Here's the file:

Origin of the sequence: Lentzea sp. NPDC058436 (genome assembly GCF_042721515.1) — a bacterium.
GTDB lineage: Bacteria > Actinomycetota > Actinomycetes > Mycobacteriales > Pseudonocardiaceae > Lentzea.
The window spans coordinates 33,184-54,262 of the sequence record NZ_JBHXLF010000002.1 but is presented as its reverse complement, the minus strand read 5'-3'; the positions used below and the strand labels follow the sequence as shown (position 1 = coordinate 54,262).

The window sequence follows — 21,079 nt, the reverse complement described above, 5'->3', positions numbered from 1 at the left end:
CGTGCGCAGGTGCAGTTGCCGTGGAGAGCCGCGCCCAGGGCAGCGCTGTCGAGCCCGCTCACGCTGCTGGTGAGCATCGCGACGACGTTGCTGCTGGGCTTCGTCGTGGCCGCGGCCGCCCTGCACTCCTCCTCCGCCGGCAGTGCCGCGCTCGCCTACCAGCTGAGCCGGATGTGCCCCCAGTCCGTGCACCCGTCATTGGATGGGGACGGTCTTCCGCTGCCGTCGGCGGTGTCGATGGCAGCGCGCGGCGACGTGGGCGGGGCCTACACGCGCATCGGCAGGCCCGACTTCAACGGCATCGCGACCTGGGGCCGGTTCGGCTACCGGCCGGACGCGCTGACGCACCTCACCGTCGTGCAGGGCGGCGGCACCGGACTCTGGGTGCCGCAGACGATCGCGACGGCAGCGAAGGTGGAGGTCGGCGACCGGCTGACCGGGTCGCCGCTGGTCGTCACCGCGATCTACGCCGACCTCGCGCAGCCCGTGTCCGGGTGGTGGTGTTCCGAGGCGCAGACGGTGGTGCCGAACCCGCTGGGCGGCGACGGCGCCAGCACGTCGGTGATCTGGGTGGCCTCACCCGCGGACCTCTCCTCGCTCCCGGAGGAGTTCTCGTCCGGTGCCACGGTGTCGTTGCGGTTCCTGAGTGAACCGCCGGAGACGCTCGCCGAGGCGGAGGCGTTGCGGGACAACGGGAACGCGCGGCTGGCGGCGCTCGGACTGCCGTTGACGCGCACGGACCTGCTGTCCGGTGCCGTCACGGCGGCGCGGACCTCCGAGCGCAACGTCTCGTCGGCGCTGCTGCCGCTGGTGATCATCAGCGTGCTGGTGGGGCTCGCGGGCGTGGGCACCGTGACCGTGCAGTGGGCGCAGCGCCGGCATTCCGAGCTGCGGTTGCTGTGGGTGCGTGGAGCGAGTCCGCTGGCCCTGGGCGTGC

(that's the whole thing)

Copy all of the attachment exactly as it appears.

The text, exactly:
Origin of the sequence: Lentzea sp. NPDC058436 (genome assembly GCF_042721515.1) — a bacterium.
GTDB lineage: Bacteria > Actinomycetota > Actinomycetes > Mycobacteriales > Pseudonocardiaceae > Lentzea.
The window spans coordinates 33,184-54,262 of the sequence record NZ_JBHXLF010000002.1 but is presented as its reverse complement, the minus strand read 5'-3'; the positions used below and the strand labels follow the sequence as shown (position 1 = coordinate 54,262).

The window sequence follows — 21,079 nt, the reverse complement described above, 5'->3', positions numbered from 1 at the left end:
CGTGCGCAGGTGCAGTTGCCGTGGAGAGCCGCGCCCAGGGCAGCGCTGTCGAGCCCGCTCACGCTGCTGGTGAGCATCGCGACGACGTTGCTGCTGGGCTTCGTCGTGGCCGCGGCCGCCCTGCACTCCTCCTCCGCCGGCAGTGCCGCGCTCGCCTACCAGCTGAGCCGGATGTGCCCCCAGTCCGTGCACCCGTCATTGGATGGGGACGGTCTTCCGCTGCCGTCGGCGGTGTCGATGGCAGCGCGCGGCGACGTGGGCGGGGCCTACACGCGCATCGGCAGGCCCGACTTCAACGGCATCGCGACCTGGGGCCGGTTCGGCTACCGGCCGGACGCGCTGACGCACCTCACCGTCGTGCAGGGCGGCGGCACCGGACTCTGGGTGCCGCAGACGATCGCGACGGCAGCGAAGGTGGAGGTCGGCGACCGGCTGACCGGGTCGCCGCTGGTCGTCACCGCGATCTACGCCGACCTCGCGCAGCCCGTGTCCGGGTGGTGGTGTTCCGAGGCGCAGACGGTGGTGCCGAACCCGCTGGGCGGCGACGGCGCCAGCACGTCGGTGATCTGGGTGGCCTCACCCGCGGACCTCTCCTCGCTCCCGGAGGAGTTCTCGTCCGGTGCCACGGTGTCGTTGCGGTTCCTGAGTGAACCGCCGGAGACGCTCGCCGAGGCGGAGGCGTTGCGGGACAACGGGAACGCGCGGCTGGCGGCGCTCGGACTGCCGTTGACGCGCACGGACCTGCTGTCCGGTGCCGTCACGGCGGCGCGGACCTCCGAGCGCAACGTCTCGTCGGCGCTGCTGCCGCTGGTGATCATCAGCGTGCTGGTGGGGCTCGCGGGCGTGGGCACCGTGACCGTGCAGTGGGCGCAGCGCCGGCATTCCGAGCTGCGGTTGCTGTGGGTGCGTGGAGCGAGTCCGCTGGCCCTGGGCGTGC